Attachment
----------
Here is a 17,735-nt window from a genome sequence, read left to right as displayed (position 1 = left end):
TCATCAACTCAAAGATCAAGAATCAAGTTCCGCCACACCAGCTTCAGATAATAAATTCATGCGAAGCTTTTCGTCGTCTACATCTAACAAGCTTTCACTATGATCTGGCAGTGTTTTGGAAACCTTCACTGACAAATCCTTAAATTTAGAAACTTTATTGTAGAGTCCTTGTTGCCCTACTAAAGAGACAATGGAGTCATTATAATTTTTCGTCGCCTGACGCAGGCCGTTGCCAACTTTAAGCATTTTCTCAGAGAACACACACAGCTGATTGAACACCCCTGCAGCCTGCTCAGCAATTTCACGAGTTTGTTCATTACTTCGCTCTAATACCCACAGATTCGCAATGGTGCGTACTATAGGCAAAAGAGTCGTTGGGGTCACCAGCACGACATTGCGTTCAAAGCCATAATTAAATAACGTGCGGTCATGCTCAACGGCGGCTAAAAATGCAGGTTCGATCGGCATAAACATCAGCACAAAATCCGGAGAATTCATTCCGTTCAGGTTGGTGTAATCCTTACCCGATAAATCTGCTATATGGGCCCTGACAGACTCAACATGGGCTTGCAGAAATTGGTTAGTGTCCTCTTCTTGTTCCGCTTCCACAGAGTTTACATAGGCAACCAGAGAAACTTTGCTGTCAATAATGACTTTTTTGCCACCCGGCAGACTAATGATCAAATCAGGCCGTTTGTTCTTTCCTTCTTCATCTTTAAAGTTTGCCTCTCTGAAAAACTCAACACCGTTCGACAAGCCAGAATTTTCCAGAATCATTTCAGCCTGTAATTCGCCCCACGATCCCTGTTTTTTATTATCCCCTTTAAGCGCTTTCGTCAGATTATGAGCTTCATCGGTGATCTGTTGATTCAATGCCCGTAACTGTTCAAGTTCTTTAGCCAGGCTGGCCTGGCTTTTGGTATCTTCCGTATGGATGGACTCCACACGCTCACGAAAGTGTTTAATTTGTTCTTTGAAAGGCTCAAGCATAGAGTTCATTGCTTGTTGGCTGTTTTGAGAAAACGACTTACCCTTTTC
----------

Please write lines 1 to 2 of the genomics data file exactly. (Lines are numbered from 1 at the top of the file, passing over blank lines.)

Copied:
Here is a 17,735-nt window from a genome sequence, read left to right as displayed (position 1 = left end):
TCATCAACTCAAAGATCAAGAATCAAGTTCCGCCACACCAGCTTCAGATAATAAATTCATGCGAAGCTTTTCGTCGTCTACATCTAACAAGCTTTCACTATGATCTGGCAGTGTTTTGGAAACCTTCACTGACAAATCCTTAAATTTAGAAACTTTATTGTAGAGTCCTTGTTGCCCTACTAAAGAGACAATGGAGTCATTATAATTTTTCGTCGCCTGACGCAGGCCGTTGCCAACTTTAAGCATTTTCTCAGAGAACACACACAGCTGATTGAACACCCCTGCAGCCTGCTCAGCAATTTCACGAGTTTGTTCATTACTTCGCTCTAATACCCACAGATTCGCAATGGTGCGTACTATAGGCAAAAGAGTCGTTGGGGTCACCAGCACGACATTGCGTTCAAAGCCATAATTAAATAACGTGCGGTCATGCTCAACGGCGGCTAAAAATGCAGGTTCGATCGGCATAAACATCAGCACAAAATCCGGAGAATTCATTCCGTTCAGGTTGGTGTAATCCTTACCCGATAAATCTGCTATATGGGCCCTGACAGACTCAACATGGGCTTGCAGAAATTGGTTAGTGTCCTCTTCTTGTTCCGCTTCCACAGAGTTTACATAGGCAACCAGAGAAACTTTGCTGTCAATAATGACTTTTTTGCCACCCGGCAGACTAATGATCAAATCAGGCCGTTTGTTCTTTCCTTCTTCATCTTTAAAGTTTGCCTCTCTGAAAAACTCAACACCGTTCGACAAGCCAGAATTTTCCAGAATCATTTCAGCCTGTAATTCGCCCCACGATCCCTGTTTTTTATTATCCCCTTTAAGCGCTTTCGTCAGATTATGAGCTTCATCGGTGATCTGTTGATTCAATGCCCGTAACTGTTCAAGTTCTTTAGCCAGGCTGGCCTGGCTTTTGGTATCTTCCGTATGGATGGACTCCACACGCTCACGAAAGTGTTTAATTTGTTCTTTGAAAGGCTCAAGCATAGAGTTCATTGCTTGTTGGCTGTTTTGAGAAAACGACTTACCCTTTTC